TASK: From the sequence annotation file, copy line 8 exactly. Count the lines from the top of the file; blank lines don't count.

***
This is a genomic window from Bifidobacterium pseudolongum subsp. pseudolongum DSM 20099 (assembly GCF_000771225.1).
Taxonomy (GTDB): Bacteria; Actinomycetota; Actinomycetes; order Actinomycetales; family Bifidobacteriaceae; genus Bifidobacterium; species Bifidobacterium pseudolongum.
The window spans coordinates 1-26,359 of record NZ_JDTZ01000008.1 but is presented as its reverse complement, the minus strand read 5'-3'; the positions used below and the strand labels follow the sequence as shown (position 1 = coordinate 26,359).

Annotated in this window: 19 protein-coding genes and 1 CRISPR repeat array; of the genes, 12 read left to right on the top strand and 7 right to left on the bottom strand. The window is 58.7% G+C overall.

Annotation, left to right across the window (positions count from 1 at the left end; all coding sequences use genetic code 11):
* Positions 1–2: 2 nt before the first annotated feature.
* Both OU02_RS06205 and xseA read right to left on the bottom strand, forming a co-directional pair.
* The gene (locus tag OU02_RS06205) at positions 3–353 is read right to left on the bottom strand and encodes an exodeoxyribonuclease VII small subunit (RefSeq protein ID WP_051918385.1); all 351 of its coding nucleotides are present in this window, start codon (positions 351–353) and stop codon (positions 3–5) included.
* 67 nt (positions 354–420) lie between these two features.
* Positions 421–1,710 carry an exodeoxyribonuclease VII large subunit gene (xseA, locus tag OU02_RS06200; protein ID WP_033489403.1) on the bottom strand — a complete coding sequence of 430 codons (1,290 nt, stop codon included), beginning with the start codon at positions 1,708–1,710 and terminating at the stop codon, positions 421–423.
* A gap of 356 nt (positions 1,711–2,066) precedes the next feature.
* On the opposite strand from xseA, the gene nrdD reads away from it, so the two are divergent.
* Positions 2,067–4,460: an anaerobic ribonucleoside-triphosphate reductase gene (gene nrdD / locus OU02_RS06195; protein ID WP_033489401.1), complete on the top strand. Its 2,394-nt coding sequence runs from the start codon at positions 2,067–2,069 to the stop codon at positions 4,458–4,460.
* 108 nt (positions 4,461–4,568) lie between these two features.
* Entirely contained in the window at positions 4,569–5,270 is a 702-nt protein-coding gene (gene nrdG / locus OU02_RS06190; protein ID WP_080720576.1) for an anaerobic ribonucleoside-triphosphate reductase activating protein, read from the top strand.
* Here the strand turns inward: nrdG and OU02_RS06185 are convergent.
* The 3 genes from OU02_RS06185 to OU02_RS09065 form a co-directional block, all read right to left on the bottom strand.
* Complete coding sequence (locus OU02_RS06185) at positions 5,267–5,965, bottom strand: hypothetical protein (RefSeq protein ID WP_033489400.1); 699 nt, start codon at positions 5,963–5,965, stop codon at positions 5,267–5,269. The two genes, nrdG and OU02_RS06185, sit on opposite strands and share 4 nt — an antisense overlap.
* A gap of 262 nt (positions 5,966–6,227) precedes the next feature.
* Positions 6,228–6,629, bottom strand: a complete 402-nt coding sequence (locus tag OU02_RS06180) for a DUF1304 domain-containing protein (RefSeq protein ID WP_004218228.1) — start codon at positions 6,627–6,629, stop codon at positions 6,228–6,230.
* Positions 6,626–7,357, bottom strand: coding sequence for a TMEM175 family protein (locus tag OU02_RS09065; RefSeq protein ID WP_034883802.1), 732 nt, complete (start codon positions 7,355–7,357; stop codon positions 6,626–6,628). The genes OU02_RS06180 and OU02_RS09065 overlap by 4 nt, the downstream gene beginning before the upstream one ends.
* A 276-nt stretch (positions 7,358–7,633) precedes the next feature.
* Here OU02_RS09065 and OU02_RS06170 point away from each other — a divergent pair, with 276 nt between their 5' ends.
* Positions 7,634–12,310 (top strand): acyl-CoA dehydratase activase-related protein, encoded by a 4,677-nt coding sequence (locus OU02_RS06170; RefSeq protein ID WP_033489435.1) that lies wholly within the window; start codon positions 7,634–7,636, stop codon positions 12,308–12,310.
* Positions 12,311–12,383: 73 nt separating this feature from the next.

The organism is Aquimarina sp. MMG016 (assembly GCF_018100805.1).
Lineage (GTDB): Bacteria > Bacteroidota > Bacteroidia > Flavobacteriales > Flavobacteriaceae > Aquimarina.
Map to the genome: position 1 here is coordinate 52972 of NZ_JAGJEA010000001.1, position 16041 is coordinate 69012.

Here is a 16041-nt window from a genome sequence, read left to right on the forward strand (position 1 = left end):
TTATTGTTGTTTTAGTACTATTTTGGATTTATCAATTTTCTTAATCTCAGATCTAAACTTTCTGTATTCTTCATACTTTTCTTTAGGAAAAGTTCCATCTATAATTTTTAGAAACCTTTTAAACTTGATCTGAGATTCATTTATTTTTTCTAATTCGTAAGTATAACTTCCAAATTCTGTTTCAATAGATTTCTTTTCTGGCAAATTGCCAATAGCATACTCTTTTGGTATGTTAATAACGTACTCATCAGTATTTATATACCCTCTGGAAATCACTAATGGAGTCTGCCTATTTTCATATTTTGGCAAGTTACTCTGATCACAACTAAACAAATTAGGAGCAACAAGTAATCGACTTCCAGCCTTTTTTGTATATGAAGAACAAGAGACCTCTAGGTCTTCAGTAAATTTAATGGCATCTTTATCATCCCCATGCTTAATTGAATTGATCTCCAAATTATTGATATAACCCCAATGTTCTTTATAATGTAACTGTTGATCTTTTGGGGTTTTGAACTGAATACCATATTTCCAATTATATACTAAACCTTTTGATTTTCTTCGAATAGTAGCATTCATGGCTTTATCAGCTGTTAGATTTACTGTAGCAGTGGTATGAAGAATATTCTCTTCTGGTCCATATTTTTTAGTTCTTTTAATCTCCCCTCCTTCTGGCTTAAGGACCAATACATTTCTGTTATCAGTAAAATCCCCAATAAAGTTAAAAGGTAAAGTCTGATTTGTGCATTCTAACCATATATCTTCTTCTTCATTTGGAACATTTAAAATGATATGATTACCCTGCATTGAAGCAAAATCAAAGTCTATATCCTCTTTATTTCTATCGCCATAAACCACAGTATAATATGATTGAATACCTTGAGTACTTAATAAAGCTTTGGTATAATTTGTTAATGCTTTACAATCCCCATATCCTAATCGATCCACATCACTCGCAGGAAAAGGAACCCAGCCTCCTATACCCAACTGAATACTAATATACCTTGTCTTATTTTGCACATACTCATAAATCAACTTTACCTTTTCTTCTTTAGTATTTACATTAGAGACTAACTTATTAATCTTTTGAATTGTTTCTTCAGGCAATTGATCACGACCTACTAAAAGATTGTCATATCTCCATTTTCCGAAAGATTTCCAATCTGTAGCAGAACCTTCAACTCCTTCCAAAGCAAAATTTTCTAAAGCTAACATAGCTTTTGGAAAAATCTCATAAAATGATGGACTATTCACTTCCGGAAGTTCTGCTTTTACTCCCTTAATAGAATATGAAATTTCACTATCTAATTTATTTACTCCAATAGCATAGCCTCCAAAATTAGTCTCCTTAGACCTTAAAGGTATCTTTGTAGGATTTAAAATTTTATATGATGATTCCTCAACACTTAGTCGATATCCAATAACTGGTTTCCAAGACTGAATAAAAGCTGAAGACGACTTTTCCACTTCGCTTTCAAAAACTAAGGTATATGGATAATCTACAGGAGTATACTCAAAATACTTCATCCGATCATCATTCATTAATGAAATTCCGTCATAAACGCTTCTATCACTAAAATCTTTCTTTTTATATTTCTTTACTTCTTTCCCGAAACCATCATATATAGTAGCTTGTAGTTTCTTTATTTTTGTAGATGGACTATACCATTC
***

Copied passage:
* The gene (locus tag OU02_RS06205) at positions 3–353 is read right to left on the bottom strand and encodes an exodeoxyribonuclease VII small subunit (RefSeq protein ID WP_051918385.1); all 351 of its coding nucleotides are present in this window, start codon (positions 351–353) and stop codon (positions 3–5) included.